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Analysis series proof

  1. Oct 11, 2009 #1
    1. The problem statement, all variables and given/known data
    Let (a_n) and (b_n) be sequences with bn > 0 for all n in N. Assume that lim (an/bn) = L with L > 0.
    Prove that the series:
    [tex]\sum{a_n}[/tex] converges if and only if [tex]\sum{b_n}[/tex] converges


    2. Relevant equations



    3. The attempt at a solution

    Since this is an if and only if proof, i know that I need to first assume if the an series converges, then so does the bn series. Next, I need to show if I assume the second series converges, then so does the first.

    Alright, this is what I tried so far:

    Assume [tex]\sum{a_n}[/tex] converges.
    Meaning that the sequence (an) converges to zero.

    If (an) converges to zero that means that for epsilon greater than zero there exists an N in N so that for n>=N:

    |an|<epsilon

    Since we are assuming lim (an/bn) converges to L>0 that means for epsilon greater than zero, there exists an N in N so that for n>=N:
    |(an/bn)-L|<epsilon

    I think that to show this, I need to show that bn converges to zero as well, but I'm not too sure how to do that. Or also, there is a theorem stating if an and bn are sequences satisfying 0<=an<=bn for all n in N then
    if [tex]\sum{b_n}[/tex] converges then [tex]\sum{a_n}[/tex] converges.

    So I guess if I can show that an is larger than bn for all n in N then I can prove that the series converges as well.

    Any help/hints would be great!!!
     
  2. jcsd
  3. Oct 11, 2009 #2
    Just because bn converges to zero, that does not mean the series of bn will converge. It looks like the theorem you stated might be a good approach, but I'm not for sure. Note that if you can show bn≤can, for some constant c, that might help. Because if an converges, then can converges as well. I haven't worked this proof out, but these are just some thoughts.
     
  4. Oct 11, 2009 #3
    this was what I was thinking.... since the limit of an/bn>0 that means that an has to be >=bn for all n in N.
    We're also assuming bn>0 for all n in N which would mean
    0<=bn<=an for all n in N
    Which would mean if we assume that the series of an converges, that implies that the series of bn would converge.

    Is my assumption about the limits correct or am I way off?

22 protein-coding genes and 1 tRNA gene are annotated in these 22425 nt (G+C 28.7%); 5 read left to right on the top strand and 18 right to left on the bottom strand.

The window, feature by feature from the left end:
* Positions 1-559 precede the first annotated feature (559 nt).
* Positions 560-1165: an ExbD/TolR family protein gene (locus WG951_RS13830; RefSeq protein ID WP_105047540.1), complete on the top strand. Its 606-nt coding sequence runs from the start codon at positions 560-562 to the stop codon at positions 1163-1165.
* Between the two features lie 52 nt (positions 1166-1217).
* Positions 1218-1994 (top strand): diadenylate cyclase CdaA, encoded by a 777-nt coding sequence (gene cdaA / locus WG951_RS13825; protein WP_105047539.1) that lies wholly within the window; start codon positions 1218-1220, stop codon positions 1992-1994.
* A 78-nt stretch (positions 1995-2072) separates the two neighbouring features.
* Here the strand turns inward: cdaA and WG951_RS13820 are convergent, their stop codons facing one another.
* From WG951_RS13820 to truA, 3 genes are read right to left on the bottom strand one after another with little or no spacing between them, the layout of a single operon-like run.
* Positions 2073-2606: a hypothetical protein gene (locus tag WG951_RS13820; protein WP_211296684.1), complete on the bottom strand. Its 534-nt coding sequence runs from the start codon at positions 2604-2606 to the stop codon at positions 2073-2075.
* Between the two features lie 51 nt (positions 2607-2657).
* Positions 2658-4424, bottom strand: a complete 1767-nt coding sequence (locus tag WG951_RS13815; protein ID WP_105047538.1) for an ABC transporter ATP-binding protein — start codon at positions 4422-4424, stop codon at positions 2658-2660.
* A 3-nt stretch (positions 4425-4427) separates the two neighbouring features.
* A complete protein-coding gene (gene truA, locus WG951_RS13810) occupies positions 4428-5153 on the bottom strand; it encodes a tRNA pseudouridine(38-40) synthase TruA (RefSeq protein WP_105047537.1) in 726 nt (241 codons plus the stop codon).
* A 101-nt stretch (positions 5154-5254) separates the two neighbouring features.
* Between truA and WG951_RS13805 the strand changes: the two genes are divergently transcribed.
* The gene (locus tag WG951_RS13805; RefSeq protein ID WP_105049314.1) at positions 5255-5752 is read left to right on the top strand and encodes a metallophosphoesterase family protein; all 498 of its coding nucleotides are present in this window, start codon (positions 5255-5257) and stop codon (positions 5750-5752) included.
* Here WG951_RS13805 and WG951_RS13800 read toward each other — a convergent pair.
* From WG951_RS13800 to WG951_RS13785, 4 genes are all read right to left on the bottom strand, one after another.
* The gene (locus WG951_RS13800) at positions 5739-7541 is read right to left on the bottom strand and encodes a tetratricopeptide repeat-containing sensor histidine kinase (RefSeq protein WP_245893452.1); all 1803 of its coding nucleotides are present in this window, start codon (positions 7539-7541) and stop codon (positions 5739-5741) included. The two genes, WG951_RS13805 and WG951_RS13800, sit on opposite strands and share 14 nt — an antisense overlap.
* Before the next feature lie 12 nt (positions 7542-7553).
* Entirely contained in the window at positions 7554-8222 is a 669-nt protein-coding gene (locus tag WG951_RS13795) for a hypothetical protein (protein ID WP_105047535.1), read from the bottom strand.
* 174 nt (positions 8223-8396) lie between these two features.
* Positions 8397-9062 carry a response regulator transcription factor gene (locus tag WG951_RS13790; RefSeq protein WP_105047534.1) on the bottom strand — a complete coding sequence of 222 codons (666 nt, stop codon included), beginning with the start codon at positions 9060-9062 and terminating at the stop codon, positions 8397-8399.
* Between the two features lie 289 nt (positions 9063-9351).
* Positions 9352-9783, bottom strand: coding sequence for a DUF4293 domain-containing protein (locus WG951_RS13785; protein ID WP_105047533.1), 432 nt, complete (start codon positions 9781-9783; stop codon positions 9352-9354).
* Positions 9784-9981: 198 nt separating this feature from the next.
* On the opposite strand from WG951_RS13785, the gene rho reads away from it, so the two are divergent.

Also, then how would I go about proving that an converges if bn does if an is greater than or equal to bn for all n in N. Would I have to use the fact that if bn converges to zero if the series of bn converges?
     
  5. Oct 11, 2009 #4
    sorry i meant would i have to use the fact that if the series converges, then the sequence converges to zero
     
  6. Oct 11, 2009 #5
    Hi,

    I'll give you some hints to prove that if [itex]\sum{a_n}[/itex] converges, then so does [itex]\sum{b_n}[/itex]:

    1. When proving that an infinite sum converges, you can disregard any finite number of terms (the value of the sum might be affected, but not the convergence).
    2. If [itex]\sum{a_n}[/itex] converges and c is any constant, then [itex]\sum{ca_n}[/itex] also converges.
    3. If [itex]ca_n \geq 0[/itex] for some constant c and if [itex]|b_n| < ca_n[/itex] for all but finitely many n, then [itex]\sum{b_n}[/itex] converges (Comparison Test).
    4. We know that [itex]\lim_{x\rightarrow \infty}\frac{a_n}{b_n} = L > 0[/itex]. Use the [itex]\epsilon[/itex] definition of convergence with [itex]\epsilon = \frac{L}{2}[/itex]:

    There exists an N > 0 such that if n > N, then

    [tex]\left| \frac{a_n}{b_n} - L \right| < \frac{L}{2}[/tex]

    Simplify this inequality to conclude that

    [tex]0 < b_n < \frac{a_n}{\frac{L}{2}}[/tex]

    Now use observation #3 above to conclude that [itex]\sum{b_n}[/itex] converges. Note that the simplified inequality implies that [itex]a_n \geq 0[/itex] for all but finitely many [itex]a_n[/itex], justifying the use of #3.

    Let me know if this isn't clear, or if you would like more hints.

    Petek
     
  7. Oct 12, 2009 #6
    That's what confusing to me...
    How do you get from
    |an/bn-L|<L/2 to that inequality? I know that 0<bn, but how do yo justify that an/(L/2)>b?

    Also, to show that an converges if bn converges would I have to find a constant c so that
    0<c*seriesan< series of bn?
     
  8. Oct 12, 2009 #7
    or actually i meant 0<can<bn for all n in N
     
  9. Oct 12, 2009 #8
    oh wait nevermind, I understand, i was confused cause I was looking at the part showing that an<=(3/2)L*bn
    But that is what I will use to prove that if bn converges then so does an. Thanks so much for your help!
     
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